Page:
The New Normal

So is this the New Normal?   The question gets asked about lots of things—Washington politics, the economy, terrorism, infrastructure, the financial markets.   And the question gets asked anxiously because as a normal—as a baseline—this new normal (whatever it may be) is less than entirely believable.   To be sure, the New Normal is recognized in conversation—as in “Well, you know, this could be the new normal.”   But most often, it’s offered as a theoretical possibility acknowledged, but then quickly bracketed, because not quite believable.

Well, why isn’t the New Normal believable?

One reason, of course, is that it flies in the face of deep-seated American myths about collective and personal progress—about things getting better because well… things are supposed to get better.  Problems are supposed to get fixed.  Solutions are supposed to be found.  That’s the way it’s always been (not true) and that’s the way it always will be (surely not).

A second and more interesting reason that this New Normal isn’t quite believable is that we recognize that things are going to change.   Quantitative easing can’t go on forever.   Climate change will get worse.  Infrastructure, if we do nothing, will not remain at a D+.    Structural corruption of politics is self-compounding.  MOOC’s really are waiting in the wings to displace the traditional university.  Meanwhile in almost every field, (journalism, politics, business, etc.) the people who lead really are, for the most part, mediocre.  And unfortunately for us—it’s systemic: The triage, certification, and screening mechanisms designed to promote excellence and ward off decadence are themselves decadent—incapable of controlling for self-promotion effects, image manipulation or other forms of gaming.  More broadly, the mechanisms we usually rely upon to recognize, name, and correct for institutional breakdowns (e.g. mechanisms such as law, politics, journalism) are themselves broken.

The upshot?  Well, the affirmation that this is the New Normal really isn’t believable.   Unless, of course, the New Normal is defined as 1) a precarious state of affairs that will soon change radically but 2) in ways that are utterly out of our control (and out of the control of our institutions).   Now this “dynamic” conception of the New Normal, arguably does capture the moment—the recognition that things are slated to change, but in ways utterly out of our control.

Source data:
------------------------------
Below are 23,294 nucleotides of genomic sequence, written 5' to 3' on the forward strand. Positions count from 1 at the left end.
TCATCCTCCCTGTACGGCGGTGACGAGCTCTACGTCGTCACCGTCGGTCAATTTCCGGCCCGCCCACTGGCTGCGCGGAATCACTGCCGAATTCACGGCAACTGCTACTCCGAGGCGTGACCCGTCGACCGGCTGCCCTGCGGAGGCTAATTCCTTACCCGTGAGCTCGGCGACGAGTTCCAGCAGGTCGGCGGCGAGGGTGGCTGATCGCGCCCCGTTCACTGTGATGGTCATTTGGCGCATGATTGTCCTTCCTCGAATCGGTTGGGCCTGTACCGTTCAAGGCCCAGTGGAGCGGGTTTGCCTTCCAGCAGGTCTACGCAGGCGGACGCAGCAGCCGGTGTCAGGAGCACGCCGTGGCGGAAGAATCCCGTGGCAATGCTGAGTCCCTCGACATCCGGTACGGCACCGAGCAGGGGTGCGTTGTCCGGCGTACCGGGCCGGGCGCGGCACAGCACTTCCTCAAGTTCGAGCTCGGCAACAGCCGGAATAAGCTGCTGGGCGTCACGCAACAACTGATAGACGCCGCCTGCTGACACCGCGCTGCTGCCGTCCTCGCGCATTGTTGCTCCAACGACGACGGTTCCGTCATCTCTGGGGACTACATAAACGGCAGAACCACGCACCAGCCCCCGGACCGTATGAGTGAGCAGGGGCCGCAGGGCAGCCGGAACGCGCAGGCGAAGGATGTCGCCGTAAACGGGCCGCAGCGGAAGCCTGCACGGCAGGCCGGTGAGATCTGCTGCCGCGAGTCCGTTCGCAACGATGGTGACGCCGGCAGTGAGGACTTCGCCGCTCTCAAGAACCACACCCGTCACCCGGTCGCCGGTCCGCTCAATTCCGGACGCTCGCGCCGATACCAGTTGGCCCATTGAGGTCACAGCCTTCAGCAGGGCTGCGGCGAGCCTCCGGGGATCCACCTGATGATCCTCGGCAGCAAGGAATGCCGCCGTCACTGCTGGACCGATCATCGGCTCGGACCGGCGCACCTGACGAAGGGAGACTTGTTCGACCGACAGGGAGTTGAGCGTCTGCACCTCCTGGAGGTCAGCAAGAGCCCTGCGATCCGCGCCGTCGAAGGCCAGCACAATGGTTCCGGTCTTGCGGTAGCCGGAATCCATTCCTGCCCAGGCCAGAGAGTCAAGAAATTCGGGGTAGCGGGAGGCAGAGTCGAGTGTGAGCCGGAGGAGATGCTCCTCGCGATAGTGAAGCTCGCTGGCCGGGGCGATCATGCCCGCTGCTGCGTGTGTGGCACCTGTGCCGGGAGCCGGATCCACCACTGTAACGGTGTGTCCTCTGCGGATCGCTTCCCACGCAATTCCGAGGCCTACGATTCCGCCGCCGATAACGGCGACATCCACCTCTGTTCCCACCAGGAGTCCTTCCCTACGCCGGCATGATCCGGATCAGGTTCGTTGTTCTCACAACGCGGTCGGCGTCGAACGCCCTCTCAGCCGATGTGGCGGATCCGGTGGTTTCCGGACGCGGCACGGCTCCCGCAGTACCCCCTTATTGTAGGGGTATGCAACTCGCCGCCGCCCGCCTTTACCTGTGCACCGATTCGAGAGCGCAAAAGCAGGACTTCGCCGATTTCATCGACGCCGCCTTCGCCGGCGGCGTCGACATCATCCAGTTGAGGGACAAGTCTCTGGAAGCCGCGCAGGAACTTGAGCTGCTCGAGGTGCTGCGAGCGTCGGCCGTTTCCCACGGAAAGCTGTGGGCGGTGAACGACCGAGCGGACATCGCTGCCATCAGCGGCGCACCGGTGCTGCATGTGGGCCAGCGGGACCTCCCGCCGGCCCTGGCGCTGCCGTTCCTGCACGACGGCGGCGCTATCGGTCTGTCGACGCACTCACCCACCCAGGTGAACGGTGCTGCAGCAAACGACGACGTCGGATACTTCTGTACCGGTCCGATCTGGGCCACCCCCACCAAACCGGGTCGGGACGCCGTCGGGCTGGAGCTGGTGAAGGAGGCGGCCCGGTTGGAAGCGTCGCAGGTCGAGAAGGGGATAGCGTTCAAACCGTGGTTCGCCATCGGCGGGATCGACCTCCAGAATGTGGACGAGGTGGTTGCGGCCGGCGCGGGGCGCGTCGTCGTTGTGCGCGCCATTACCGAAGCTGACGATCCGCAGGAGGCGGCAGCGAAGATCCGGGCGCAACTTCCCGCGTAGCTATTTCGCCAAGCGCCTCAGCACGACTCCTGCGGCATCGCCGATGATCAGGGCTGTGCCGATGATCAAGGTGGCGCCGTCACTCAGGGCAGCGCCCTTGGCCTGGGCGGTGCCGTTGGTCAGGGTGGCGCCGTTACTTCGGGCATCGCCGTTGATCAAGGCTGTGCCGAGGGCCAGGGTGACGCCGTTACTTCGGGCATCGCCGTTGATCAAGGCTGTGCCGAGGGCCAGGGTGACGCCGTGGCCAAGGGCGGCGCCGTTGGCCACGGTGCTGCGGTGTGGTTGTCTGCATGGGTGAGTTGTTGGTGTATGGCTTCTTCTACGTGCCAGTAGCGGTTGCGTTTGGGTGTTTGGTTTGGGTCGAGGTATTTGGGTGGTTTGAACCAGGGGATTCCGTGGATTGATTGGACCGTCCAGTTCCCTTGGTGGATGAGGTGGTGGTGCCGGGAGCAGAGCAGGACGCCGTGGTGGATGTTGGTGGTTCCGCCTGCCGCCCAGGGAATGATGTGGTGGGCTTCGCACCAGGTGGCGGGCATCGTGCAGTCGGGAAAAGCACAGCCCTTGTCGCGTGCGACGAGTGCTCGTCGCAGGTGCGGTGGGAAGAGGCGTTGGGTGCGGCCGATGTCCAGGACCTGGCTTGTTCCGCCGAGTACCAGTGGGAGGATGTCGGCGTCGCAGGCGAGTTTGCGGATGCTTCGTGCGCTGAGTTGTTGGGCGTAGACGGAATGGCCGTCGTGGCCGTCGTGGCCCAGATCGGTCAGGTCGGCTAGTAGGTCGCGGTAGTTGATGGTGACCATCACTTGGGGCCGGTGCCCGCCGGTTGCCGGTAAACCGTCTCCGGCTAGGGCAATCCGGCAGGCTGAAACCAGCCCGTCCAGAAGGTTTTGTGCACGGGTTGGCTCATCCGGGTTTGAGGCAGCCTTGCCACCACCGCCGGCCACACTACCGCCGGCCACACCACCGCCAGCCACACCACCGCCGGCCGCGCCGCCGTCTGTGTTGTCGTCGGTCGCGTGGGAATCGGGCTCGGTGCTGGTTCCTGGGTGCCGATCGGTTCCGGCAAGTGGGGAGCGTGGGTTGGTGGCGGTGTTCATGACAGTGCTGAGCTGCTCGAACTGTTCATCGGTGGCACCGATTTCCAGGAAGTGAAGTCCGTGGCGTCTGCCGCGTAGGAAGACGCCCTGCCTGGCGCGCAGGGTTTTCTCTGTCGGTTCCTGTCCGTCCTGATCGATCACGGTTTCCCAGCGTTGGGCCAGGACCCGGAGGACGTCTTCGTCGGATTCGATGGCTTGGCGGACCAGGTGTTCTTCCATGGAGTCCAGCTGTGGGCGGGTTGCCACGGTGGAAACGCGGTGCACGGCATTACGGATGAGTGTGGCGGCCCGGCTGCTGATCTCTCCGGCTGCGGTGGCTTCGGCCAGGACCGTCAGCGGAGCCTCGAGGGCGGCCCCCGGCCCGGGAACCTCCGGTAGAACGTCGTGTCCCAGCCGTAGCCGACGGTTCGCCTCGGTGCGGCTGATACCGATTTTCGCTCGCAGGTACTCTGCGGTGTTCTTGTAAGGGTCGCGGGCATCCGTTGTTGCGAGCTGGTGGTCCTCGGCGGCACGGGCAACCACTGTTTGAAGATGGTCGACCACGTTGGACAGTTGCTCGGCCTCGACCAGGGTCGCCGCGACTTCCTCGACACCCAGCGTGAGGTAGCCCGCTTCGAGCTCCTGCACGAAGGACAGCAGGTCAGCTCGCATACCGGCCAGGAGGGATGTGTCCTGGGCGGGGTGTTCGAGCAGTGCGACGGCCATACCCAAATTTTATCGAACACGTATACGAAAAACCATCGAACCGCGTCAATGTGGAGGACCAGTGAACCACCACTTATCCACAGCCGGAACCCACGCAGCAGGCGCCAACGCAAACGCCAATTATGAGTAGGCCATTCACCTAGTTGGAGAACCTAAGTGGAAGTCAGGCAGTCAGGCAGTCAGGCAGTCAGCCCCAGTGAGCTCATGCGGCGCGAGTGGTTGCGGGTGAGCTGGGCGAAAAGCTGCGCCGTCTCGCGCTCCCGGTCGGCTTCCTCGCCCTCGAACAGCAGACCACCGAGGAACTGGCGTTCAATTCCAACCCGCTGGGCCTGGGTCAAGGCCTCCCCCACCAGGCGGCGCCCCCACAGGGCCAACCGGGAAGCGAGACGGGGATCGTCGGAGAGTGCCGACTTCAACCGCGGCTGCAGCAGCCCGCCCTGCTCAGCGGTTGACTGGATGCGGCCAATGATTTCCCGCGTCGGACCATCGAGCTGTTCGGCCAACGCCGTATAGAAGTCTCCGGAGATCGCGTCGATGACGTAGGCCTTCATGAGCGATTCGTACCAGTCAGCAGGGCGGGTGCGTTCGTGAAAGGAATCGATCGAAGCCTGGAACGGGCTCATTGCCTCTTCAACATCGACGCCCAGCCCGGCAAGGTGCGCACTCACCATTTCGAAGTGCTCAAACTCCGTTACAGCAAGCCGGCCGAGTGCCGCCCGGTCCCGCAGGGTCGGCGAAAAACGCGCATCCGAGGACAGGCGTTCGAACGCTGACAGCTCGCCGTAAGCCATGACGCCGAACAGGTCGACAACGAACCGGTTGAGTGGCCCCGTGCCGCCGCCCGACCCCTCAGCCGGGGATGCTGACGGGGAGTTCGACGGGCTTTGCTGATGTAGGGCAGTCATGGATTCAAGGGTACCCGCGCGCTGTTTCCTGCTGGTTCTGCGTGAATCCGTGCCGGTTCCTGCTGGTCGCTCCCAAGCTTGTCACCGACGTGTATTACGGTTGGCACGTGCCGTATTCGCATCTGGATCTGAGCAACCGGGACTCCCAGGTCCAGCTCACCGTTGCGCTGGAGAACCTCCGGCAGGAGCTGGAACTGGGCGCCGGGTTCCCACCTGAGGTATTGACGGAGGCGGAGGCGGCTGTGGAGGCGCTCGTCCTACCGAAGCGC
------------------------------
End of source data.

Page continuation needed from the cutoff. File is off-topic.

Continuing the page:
And so we are waiting—essentially spectators waiting to see what is going to happen to our collective lives (and thus our individual lives).  It’s not apathy or indifference.   Nor is it that jaded 80’s or 90’s sense of postness—that everything worth happening already has.   It’s more a sense that we are profoundly irrelevant—except, perhaps in our own micro-activities.   It’s also a sense that the mindsets of the people who are relevant (think for example: Supreme Court Justices) are so historically askew to our times, so outdated in their frames, their preoccupations, their concerns, that they couldn’t possible help.

What then is this?  Full circle: It is the recognition that we are a very (very) old society and that the institutions and practices we have created over the decades (the  centuries) are too exhausted to deal with what they have wrought.   They are incapable of naming and comprehending—they have neither the language nor the motivation to register and articulate—the cultural, political, and economic forces and agencies that our constructing us and our world.    And so they just drone on (Supreme Court opinions) or they foment angry self-referential tirades (the media blogosphere) or pose and posture (Congress) or document the trivial with exacting rigor (academia) or… and so on.   And so meanwhile, we (who are also them) wait, wistfully wishing for a return to the old normal and yet knowing it’s not going to happen.